ronya wrote: »
    It might help if you explained your conception of truth, where there are primordially true things and other true things which only involve truth as an ingredient (what are the other ingredients?). This doesn't seem intuitively obvious.

    I do not want to define my concept of truth insofar as the purpose of the thread is to argue concepts of truth. However, I think I can address the question of the idea of primordially true things and truths which utilize those as ingredients.

    The pragmatic conception of truth deals with practice wherein notions of truth are tested and utilized in "everyday" scenarios in order to establish their practical consequences. In that sort of situation a truth (say, some empirical truth about desks) would be mixed with some intentionality, purpose, perception of a human activity which utilized desks. So one gets to a truth about desks (desks can support cups up to X weight) by manipulating the thing in itself, the desk. In that case the truth "desks can support cups up to X weight" contains both empirical truth about a desk AND the intentionality of utilizing a desk to support cups.

    Some might argue that "desks can support cups up to X weight" is also a primordial truth about desks. However, I would say that a desk in and of itself is not inherently a thing which supports cups; utilizing a desk to support a cup is secondary to the desk-in-itself.

    So, truths related to the desk-in-itself are primordial truths.
    Truths related to human intentions of uses for desks would be a secondary, created truth. It would be a truth created based upon a particular intention for the use of desks.

    That make sense?

    _J_ on
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    Marty81Marty81 Registered User regular
    edited July 2009
    _J_ wrote: »
    In a deductive argument the conclusion is of the form "This is true iff the premises are true"

    Quick correction: that should be "This is true if the premises are true", not iff. The truth of the conclusion need not imply the truth of the premises, even if the argument deriving the conclusion is valid.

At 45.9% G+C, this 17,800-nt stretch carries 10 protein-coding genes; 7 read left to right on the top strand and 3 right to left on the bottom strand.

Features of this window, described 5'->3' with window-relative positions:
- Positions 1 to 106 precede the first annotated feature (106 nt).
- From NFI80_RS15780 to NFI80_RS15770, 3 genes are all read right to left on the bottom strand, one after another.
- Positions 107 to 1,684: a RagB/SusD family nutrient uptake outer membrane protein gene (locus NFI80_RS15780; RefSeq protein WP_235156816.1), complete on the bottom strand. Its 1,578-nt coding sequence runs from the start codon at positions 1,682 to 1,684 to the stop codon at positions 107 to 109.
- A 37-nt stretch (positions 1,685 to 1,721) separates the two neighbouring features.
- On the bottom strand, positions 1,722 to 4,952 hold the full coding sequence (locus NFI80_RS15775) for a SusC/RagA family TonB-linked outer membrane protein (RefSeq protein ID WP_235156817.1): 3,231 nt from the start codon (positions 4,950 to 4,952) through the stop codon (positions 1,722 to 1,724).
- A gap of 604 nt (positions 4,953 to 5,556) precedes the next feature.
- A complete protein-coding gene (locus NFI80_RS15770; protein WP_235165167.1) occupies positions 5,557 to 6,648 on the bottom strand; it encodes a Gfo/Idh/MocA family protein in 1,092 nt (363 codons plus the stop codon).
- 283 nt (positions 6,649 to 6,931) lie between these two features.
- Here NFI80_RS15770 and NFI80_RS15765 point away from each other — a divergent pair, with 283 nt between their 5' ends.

Marty81 on
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    _J__J_ Pedant Registered User, __BANNED USERS regular
    edited July 2009
    Marty81 wrote: »
    _J_ wrote: »
    In a deductive argument the conclusion is of the form "This is true iff the premises are true"

    Quick correction: that should be "This is true if the premises are true", not iff. The truth of the conclusion need not imply the truth of the premises, even if the argument deriving the conclusion is valid.

    Correct. I hit 'f' too many times.

    _J_ on
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    NuckerNucker Registered User regular
    edited July 2009
    I could be wrong, but isn't the original premise for truth being a thing in reality which is discovered assuming that a single person must know all things in order for the truth to exist? In other words, isn't that premise assuming that someone has to be in the forest to hear the tree make a sound when it falls?

    Nucker on
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    DasUberEdwardDasUberEdward Registered User regular
    edited July 2009
    Truth = proximity to ascribed value

    DasUberEdward on
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    PodlyPodly you unzipped me! it's all coming back! i don't like it!Registered User regular
    edited July 2009
    _J_ wrote: »
    1) Truth is a thing already existing in reality which is discovered.
    2) Truth is a thing created by beings who create truths.

    I formally reject both of these propositions. Truth, first of all, is not a thing. Truth is an ontological proposition, truth is a declaration of identity. When something is true, it stands with it self, it is itself the same as itself. False deals with a difference between (x1) and (x2), that they are not found standing together, that X does not stand in itself as proposed. Truth is presence, and falsetity is absence or, more appropriately, presence as difference. I have no idea how you could prose that truth is discovered.

    2) Truth is not created. Truth is ontological. Truth is where you find yourself. Does my car get into a car crash because of the truths of Newton or of Heisenberg? What is the truth that an insurance company looks for when they go through their claims reports? What truths would a car crash specialist use? What truth would a quantum physicist look for? They all have their truths, because all are looking to make statements about the [strike]Being[/strike] in question, are looking to identity the truth of what happened.

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    HamHamJHamHamJ Registered User regular
    edited July 2009
    _J_ wrote: »